Capacity planning today is anything but “business as usual.” Forward-thinking organizations are already redefining capacity planning as “capacity management” because performing capacity work effectively in an environment that will feature on-demand provisioning and private cloud services involves more than just looking at MIPS consumption for annual budget planning.
The movement to private cloud compels some rethinking about how IT is organized. IT staff and resources must now support business services and accompanying Service Level Agreements (SLAs). If IT is to rally staff and resources around business service support, departmental functions historically isolated must come together under each service, whether they originate from CICS, DB2, WebSphere MQ, network management, mainframe, or distributed platforms. Staff members responsible for these functions must collaborate to plan for and execute delivery of business applications and services across many platforms. Their success requires capacity planning and measurement tools that provide both broad and granular visibility.
Where Capacity Planning Fits
Capacity planning is a component of capacity management, which also encompasses resource optimization, tuning, and performance reporting. More companies realize capacity management offers much greater value when actively used in ways that transcend capacity planning.
A strong business case supports this philosophical change. SLAs, which often accompany the move to private cloud implementations and a business service delivery approach in IT, are forcing IT to focus on how its resources are delivered. Part of this process is ensuring there’s adequate service level resource capacity. Where capacity is insufficient, IT must address it. Resource capacity planning also emerges when unplanned upgrades are necessary, as in the case of a business acquisition or introduction of a new line of business.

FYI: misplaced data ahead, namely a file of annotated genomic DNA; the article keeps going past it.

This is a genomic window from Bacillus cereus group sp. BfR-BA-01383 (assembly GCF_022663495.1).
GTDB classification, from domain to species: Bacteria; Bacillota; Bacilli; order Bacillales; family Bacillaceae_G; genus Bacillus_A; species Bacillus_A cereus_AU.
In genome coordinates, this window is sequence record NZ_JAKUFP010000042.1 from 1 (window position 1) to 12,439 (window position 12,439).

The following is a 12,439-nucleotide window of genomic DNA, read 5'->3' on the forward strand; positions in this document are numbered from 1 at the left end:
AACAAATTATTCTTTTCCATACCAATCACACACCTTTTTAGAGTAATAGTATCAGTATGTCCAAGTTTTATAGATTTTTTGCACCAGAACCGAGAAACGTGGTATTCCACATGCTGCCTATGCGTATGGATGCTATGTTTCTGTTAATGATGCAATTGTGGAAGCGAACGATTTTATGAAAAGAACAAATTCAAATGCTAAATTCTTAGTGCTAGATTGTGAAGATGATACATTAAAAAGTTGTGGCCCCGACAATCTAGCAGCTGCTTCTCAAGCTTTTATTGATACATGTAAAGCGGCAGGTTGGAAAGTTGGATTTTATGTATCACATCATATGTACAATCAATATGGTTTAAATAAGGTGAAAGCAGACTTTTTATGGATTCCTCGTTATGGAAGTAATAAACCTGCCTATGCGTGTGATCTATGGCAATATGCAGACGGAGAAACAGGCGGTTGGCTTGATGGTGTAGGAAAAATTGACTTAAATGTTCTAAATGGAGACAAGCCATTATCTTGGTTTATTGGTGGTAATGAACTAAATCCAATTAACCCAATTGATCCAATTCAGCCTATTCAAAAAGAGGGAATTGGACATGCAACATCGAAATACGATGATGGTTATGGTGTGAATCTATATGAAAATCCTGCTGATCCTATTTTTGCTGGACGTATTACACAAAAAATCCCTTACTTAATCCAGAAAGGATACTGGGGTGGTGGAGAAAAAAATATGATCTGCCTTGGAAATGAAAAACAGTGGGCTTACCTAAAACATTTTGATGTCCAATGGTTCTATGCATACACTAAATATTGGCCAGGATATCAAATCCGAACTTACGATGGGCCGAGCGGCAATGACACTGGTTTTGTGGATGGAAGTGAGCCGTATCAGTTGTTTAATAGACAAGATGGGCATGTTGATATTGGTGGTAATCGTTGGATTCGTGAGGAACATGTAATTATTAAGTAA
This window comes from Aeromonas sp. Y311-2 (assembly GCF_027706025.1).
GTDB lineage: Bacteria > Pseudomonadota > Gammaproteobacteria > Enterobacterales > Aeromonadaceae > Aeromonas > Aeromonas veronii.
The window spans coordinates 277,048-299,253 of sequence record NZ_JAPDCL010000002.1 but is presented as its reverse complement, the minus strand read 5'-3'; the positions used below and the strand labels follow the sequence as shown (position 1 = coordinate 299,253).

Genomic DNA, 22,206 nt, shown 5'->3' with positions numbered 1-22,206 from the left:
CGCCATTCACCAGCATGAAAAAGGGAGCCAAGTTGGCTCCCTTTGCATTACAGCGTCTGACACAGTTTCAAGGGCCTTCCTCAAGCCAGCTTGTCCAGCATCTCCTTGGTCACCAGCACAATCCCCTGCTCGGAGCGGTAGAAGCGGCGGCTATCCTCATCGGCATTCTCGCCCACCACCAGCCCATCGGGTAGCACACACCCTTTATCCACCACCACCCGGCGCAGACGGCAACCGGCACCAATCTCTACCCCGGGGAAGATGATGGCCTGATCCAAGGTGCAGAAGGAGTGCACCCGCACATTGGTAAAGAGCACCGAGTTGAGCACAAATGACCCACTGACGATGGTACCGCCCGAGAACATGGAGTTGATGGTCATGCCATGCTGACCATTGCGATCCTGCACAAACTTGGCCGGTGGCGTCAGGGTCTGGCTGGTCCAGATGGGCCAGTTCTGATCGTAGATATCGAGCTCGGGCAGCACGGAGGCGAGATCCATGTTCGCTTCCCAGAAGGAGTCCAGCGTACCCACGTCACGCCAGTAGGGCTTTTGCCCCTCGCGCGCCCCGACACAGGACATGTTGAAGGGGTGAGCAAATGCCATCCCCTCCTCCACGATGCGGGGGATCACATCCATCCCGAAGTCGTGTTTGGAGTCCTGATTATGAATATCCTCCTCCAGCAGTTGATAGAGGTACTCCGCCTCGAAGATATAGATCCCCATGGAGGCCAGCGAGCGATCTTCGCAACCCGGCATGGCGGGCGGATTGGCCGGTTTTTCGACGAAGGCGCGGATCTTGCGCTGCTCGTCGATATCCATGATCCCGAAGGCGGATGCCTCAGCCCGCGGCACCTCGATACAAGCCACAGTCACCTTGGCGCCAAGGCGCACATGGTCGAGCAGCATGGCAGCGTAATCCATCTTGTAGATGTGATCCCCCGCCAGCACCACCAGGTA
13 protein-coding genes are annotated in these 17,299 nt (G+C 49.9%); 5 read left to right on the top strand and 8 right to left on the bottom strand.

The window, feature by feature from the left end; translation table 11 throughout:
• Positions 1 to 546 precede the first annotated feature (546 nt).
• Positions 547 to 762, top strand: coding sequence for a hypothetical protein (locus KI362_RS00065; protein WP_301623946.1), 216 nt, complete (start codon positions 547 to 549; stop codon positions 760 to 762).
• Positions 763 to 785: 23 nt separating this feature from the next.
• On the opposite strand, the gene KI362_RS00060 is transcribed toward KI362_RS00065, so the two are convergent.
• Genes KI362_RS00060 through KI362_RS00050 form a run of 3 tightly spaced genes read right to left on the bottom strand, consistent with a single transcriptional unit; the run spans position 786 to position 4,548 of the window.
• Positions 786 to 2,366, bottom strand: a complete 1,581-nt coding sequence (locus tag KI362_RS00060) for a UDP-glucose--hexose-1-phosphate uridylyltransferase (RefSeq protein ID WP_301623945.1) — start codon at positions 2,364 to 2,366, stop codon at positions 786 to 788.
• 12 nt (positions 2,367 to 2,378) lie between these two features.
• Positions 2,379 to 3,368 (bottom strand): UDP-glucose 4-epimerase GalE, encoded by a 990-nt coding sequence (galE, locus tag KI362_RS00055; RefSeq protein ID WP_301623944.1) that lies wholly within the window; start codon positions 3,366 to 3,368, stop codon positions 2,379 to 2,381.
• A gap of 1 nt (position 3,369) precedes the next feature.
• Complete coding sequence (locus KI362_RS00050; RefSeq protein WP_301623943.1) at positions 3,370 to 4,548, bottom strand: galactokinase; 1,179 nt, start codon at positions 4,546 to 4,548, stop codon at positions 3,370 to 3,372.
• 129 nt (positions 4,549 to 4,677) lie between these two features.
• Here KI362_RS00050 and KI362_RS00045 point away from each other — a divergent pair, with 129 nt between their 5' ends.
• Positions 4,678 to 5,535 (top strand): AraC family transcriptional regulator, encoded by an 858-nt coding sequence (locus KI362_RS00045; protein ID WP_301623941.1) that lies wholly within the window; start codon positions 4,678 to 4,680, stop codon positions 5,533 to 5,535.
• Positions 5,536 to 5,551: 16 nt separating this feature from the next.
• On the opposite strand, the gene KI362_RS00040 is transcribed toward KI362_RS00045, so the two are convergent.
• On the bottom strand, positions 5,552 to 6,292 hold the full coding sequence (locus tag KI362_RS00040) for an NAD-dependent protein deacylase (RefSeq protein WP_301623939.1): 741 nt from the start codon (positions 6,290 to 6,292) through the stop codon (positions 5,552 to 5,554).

Because of these and other factors, more companies are re-evaluating the role capacity planning plays and coordinating the effort with the adoption of Information Technology Infrastructure Library (ITIL) best practices.
The Impact of zEnterprise
The new zEnterprise cross-platform management capabilities enabled by the IBM zEnterprise Unified Resource Manager (zManager) with its firmware-level integration present capabilities that are further enhanced with end-to-end application management software. The introduction of these capabilities as organizations adopt private cloud implementations has raised awareness that capacity management should occur at the business service level, regardless of the platforms a given application crosses, and organizations should take a broad view of the process. This is a step forward from traditional approaches where capacity planning was limited to individual subsystems such as DB2, CICS or WebSphere MQ, or to individual platforms such as mainframe and distributed systems. The more holistic approach now emerging considers the impact on overall infrastructure service delivery to the business. zEnterprise is a natural enabler to this approach, which facilitates the service orientation private cloud computing demands.
Systems management software for zEnterprise includes unified toolsets that let all staff experts, whether they command DB2, CICS or some other area of IT infrastructure, use the same information and customize it on individual dashboards. This makes it easier for IT departments to collaborate on service delivery and manage capacity. A common toolset and common data eliminate the potential for confusion that can occur when disparate tools and results measurement methodologies are used.
As IT breaks down silos and migrates to enterprisewide capacity management that’s done at the business level, capacity planning and management can effectively be deployed to model future business scenarios, too. It could work like this: